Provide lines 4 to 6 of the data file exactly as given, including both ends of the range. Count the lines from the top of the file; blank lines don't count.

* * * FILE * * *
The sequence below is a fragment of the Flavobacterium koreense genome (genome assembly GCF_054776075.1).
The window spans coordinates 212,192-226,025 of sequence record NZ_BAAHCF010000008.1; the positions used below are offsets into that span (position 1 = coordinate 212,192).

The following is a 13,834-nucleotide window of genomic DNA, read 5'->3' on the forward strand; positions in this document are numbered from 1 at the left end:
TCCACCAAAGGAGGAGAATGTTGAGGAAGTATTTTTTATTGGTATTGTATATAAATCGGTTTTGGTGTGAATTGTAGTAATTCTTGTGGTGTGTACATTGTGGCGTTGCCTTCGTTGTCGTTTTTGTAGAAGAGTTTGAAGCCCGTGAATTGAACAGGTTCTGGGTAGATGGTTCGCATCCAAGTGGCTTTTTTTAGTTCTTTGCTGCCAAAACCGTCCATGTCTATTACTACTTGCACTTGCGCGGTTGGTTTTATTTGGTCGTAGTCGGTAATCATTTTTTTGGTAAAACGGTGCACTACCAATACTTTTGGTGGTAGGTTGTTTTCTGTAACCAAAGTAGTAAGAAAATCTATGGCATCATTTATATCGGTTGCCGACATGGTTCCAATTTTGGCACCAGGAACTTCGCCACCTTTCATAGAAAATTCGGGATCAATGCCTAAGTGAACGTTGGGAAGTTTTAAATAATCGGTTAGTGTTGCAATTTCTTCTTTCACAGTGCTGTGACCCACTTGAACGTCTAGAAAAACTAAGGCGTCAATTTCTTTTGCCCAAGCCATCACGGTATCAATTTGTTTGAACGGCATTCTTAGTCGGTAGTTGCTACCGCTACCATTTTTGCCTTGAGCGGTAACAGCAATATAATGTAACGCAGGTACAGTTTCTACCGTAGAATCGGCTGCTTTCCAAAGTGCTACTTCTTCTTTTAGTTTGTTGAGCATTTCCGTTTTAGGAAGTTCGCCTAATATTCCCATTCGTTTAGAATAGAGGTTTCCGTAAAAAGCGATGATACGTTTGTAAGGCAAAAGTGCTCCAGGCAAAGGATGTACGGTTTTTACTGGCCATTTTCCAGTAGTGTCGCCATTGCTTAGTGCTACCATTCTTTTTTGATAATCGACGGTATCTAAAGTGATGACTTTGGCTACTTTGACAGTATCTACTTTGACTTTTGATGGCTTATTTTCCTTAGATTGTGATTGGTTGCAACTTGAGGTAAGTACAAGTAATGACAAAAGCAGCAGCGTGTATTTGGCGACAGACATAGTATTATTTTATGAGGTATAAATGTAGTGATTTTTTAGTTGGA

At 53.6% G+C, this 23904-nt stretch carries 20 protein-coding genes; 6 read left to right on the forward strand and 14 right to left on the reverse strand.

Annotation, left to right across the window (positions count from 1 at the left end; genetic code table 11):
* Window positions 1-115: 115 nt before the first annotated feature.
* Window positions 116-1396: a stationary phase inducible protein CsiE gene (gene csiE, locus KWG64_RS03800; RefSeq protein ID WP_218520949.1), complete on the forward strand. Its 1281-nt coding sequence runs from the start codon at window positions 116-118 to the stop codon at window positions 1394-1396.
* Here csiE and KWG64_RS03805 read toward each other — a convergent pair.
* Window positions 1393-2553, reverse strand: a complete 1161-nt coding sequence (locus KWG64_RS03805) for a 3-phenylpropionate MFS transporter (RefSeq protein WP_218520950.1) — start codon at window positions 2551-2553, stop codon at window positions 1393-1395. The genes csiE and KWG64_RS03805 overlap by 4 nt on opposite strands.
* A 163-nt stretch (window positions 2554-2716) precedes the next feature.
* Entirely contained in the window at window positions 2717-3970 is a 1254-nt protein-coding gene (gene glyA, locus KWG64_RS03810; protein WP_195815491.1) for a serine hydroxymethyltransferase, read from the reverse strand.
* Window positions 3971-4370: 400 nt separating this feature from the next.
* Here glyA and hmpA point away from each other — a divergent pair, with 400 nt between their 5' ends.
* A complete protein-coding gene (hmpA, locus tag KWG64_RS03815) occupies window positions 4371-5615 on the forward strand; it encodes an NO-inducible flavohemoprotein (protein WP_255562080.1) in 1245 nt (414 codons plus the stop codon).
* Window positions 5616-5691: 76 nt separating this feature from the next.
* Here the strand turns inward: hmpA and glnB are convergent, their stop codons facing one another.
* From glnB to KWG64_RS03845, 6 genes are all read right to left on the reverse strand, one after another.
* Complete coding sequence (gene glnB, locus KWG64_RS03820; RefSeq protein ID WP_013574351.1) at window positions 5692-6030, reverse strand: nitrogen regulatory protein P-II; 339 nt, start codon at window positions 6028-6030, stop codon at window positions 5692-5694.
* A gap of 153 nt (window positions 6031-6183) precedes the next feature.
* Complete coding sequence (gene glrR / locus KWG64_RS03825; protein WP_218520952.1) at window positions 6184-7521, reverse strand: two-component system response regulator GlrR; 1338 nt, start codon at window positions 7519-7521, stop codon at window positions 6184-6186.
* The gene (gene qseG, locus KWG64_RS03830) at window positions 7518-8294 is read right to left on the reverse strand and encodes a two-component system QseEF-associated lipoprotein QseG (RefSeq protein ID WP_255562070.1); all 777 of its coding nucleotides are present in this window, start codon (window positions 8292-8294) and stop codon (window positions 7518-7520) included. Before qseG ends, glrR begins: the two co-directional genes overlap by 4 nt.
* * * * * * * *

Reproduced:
TCCACCAAAGGAGGAGAATGTTGAGGAAGTATTTTTTATTGGTATTGTATATAAATCGGTTTTGGTGTGAATTGTAGTAATTCTTGTGGTGTGTACATTGTGGCGTTGCCTTCGTTGTCGTTTTTGTAGAAGAGTTTGAAGCCCGTGAATTGAACAGGTTCTGGGTAGATGGTTCGCATCCAAGTGGCTTTTTTTAGTTCTTTGCTGCCAAAACCGTCCATGTCTATTACTACTTGCACTTGCGCGGTTGGTTTTATTTGGTCGTAGTCGGTAATCATTTTTTTGGTAAAACGGTGCACTACCAATACTTTTGGTGGTAGGTTGTTTTCTGTAACCAAAGTAGTAAGAAAATCTATGGCATCATTTATATCGGTTGCCGACATGGTTCCAATTTTGGCACCAGGAACTTCGCCACCTTTCATAGAAAATTCGGGATCAATGCCTAAGTGAACGTTGGGAAGTTTTAAATAATCGGTTAGTGTTGCAATTTCTTCTTTCACAGTGCTGTGACCCACTTGAACGTCTAGAAAAACTAAGGCGTCAATTTCTTTTGCCCAAGCCATCACGGTATCAATTTGTTTGAACGGCATTCTTAGTCGGTAGTTGCTACCGCTACCATTTTTGCCTTGAGCGGTAACAGCAATATAATGTAACGCAGGTACAGTTTCTACCGTAGAATCGGCTGCTTTCCAAAGTGCTACTTCTTCTTTTAGTTTGTTGAGCATTTCCGTTTTAGGAAGTTCGCCTAATATTCCCATTCGTTTAGAATAGAGGTTTCCGTAAAAAGCGATGATACGTTTGTAAGGCAAAAGTGCTCCAGGCAAAGGATGTACGGTTTTTACTGGCCATTTTCCAGTAGTGTCGCCATTGCTTAGTGCTACCATTCTTTTTTGATAATCGACGGTATCTAAAGTGATGACTTTGGCTACTTTGACAGTATCTACTTTGACTTTTGATGGCTTATTTTCCTTAGATTGTGATTGGTTGCAACTTGAGGTAAGTACAAGTAATGACAAAAGCAGCAGCGTGTATTTGGCGACAGACATAGTATTATTTTATGAGGTATAAATGTAGTGATTTTTTAGTTGGA

At 53.6% G+C, this 23904-nt stretch carries 20 protein-coding genes; 6 read left to right on the forward strand and 14 right to left on the reverse strand.

Annotation, left to right across the window (positions count from 1 at the left end; genetic code table 11):